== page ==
As pubs, restaurants and other businesses opened their doors for the first time in more than three months following an ease in lockdown restrictions, it was a Derby day like no other at Epsom.
Gone was the funfair that usually fills up a large part of the infield at the iconic track, as was the row of open-topped busses that stretch along the far side rails up the home straight as far as the eye can see – and the marching band that sets the scene for the big day.
Most significantly for the first time since the inaugural running of the Group One prize in 1780 – staged a month later than usual this year – there were no spectators filling the stands or the infield, with just a limited number of accredited personnel dotted about the racecourse.
The backdrop may have been different and the volume closer to mute – but the man who has dominated the Classic picture at the Surrey track in recent years did it once again, as Serpentine provided Aidan O’Brien a record-breaking eighth success in the Investec Derby.
Adding to that bit of ‘normality’ was that O’Brien also won the Oaks, although of course even that was anything but normal in being run on the same day as the Derby.
Though not in attendance at a meeting he has marked out in his diary every year, O’Brien as ever played down his part in rewriting the history books with Serpentine, a son of the mighty Galileo who only broke his maiden tag at the Curragh seven days earlier.
He said: “We are so delighted. We are in a very privileged position to have such well-bred horses and to be working for such special people.
“It’s a position very few people will ever get into. Everyone puts their heart and soul into it day in day out, and we really appreciate every opportunity we get and how grateful we are to everyone for everything they do.
“In all those big races it is incredibly satisfying when they do win, because it is so difficult for it to happen. The road is so long and there are so many links in the chain all the way along from the time the mare is covered.
“We would have loved to have been there, but we are lucky to be racing. It’s a big difference, but everyone is connected very well on Zoom.
“It is great that racing is on and big credit to everyone for making it happen.”
Never one to be surprised by the performance of his runners whether they are a 1-2 shot or a 50-1 chance, O’Brien, though not predicting victory for Serpentine, expected his assured stamina to put him in with a chance.
O’Brien said: “Of ours, himself and Amhran Na Bhfiann (third) were the two that were going to get the trip very well. He was happy to go forward if no one else was and William (Buick) was happy to go forward if he was able so it was exactly the way it was.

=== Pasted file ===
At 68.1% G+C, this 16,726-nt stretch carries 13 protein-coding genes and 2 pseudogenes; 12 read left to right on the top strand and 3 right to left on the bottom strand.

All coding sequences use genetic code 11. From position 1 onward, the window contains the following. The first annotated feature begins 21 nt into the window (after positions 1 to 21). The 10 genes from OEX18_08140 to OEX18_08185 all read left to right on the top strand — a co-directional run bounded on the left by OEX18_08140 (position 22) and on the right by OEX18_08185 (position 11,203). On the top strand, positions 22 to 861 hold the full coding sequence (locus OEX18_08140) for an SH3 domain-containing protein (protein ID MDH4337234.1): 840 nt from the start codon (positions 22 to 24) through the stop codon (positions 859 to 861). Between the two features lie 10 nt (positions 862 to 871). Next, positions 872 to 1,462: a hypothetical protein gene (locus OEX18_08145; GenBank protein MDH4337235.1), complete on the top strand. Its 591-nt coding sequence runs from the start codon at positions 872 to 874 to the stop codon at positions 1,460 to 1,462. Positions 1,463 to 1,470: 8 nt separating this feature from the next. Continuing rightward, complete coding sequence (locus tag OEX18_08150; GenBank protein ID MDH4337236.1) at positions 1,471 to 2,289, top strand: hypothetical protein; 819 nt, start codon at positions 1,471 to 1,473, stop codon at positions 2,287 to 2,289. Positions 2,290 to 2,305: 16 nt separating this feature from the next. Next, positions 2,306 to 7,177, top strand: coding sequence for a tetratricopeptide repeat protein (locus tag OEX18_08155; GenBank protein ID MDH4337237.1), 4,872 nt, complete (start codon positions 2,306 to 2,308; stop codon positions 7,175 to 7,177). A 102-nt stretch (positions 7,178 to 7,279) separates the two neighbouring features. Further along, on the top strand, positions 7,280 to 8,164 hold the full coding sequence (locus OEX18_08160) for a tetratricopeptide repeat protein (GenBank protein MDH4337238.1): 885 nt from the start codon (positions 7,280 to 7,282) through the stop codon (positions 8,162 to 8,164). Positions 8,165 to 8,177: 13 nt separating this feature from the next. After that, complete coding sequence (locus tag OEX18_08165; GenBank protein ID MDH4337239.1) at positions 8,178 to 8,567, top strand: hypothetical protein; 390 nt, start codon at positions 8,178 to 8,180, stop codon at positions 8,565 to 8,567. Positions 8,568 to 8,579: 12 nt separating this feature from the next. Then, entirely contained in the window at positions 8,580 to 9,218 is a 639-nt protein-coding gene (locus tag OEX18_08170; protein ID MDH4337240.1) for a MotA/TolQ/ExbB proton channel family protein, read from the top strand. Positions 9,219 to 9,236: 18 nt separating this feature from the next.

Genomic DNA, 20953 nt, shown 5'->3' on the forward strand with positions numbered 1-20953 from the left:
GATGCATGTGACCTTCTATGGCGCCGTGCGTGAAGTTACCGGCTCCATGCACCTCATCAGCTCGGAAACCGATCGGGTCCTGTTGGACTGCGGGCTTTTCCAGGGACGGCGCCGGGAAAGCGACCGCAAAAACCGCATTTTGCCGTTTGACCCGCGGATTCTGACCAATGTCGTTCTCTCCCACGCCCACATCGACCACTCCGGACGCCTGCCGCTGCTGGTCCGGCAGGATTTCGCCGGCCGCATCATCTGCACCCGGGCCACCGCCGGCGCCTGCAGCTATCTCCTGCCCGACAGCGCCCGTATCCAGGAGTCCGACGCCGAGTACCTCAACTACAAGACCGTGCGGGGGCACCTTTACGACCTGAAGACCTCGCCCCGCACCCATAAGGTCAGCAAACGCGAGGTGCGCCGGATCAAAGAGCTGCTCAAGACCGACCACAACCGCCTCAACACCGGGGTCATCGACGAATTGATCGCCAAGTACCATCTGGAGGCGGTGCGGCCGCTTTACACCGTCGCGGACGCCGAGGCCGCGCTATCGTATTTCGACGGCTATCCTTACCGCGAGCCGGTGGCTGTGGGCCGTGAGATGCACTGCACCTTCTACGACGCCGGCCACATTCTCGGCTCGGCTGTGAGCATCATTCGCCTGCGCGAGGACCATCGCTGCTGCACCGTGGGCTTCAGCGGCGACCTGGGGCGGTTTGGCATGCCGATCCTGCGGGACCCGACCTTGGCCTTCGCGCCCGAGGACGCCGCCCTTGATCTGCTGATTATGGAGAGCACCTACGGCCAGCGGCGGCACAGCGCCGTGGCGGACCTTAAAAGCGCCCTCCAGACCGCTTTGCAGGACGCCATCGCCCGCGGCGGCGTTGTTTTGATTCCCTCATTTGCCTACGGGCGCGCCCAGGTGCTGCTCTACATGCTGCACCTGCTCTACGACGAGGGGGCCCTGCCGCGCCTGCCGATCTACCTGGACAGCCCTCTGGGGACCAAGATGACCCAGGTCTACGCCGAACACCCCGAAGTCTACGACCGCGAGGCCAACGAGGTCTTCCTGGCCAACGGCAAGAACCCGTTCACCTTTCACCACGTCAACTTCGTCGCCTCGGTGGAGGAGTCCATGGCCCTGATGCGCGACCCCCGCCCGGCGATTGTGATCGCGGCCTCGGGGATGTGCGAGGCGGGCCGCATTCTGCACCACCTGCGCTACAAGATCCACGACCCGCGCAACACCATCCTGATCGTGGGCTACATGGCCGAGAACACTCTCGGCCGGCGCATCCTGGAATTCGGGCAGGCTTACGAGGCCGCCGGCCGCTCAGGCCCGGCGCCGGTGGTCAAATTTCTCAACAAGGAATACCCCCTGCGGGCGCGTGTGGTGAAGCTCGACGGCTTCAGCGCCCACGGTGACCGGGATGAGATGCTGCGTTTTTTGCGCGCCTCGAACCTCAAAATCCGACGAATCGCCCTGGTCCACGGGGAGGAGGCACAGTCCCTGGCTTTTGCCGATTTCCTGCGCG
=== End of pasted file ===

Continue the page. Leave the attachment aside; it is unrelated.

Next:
“He won a maiden very impressively the last day when Wayne (Lordan) rode him and he absolutely ran through the line over a mile and a quarter at the Curragh and to do that you have to be very good and you have to have class and that’s what he did.”
While O’Brien is no stranger to dominating big races around the world it was undoubtedly a red-letter day for winning rider Emmet McNamara, who was celebrating his first victory since last October and one he knows will be well received back home.
McNamara, who went close in the Irish Derby aboard Tiger Moth, said: “It’s a bit surreal really, I can’t believe it. I hope my poor old dad (Eric, a trainer himself) isn’t after dying of a heart attack!
“He was extremely proud of me riding in the race today, having spoken to him about 40 times in the past 24 hours – he was on the phone about this, that and the other.
“He was obviously delighted I was taking part in it, and I am sure him and mum are even more proud of me now. I am sure all my family are roaring the house down.
“I couldn’t care less if there was no one here to be honest. It is unbelievable, a huge amount of thanks and gratitude to Aidan O’Brien and all his family – I have spent a fantastic six years there – and to all the owners who have shown a bit of faith in me today. I really appreciate it.”
In a year which has been anything but normal, the five-and-a-half-length front-running victory secured by the 25-1 winner should not have come as a surprise, and it was a result that while others may not have seen coming was one that McNamara believed he could achieve.
He added: “I had a huge amount of confidence in the horse having spoken to Aidan during the week. He filled me with confidence and said he is a horse that is going to stay a mile and six furlongs for you well.
“He said jump, go your own tempo, from halfway after you give him a breather from the six to the five, you keep building to that winning post, he will keep going. God, he was right!”
The same reaction may have been granted to Serpentine from the few hundred in attendance had 80,000 filled the stands. However, the same could not be said for Love, with the 11-10 favourite backing up her impressive 1000 Guineas with an equally stylish display to give O’Brien his eighth Investec Oaks.
O’Brien said of Ryan Moore-ridden winner: “This filly is very special – it’s very hard that you could ever have a better filly. You saw what she did in the Guineas – winning by three or four lengths – and she doubled it today.
“It’s only her second run of the year and it’s amazing really.”
With the likes of Taghrooda, Minding and the mighty Enable all going on to enjoy further Group One glory when mixing it with the colts in recent years following Oaks glory, O’Brien has high hopes the daughter of Galileo can do likewise as the season progresses.
He said: “The Irish Oaks (July 18) was a possibility, so we’ll see how she is over the next few days.
“I think you’d have to think about the Arc in the autumn – we know what three-year-old fillies can do in the Arc. I suppose it all depends how she comes out of today and whether she has a midsummer break now or takes another run and has a break after that.”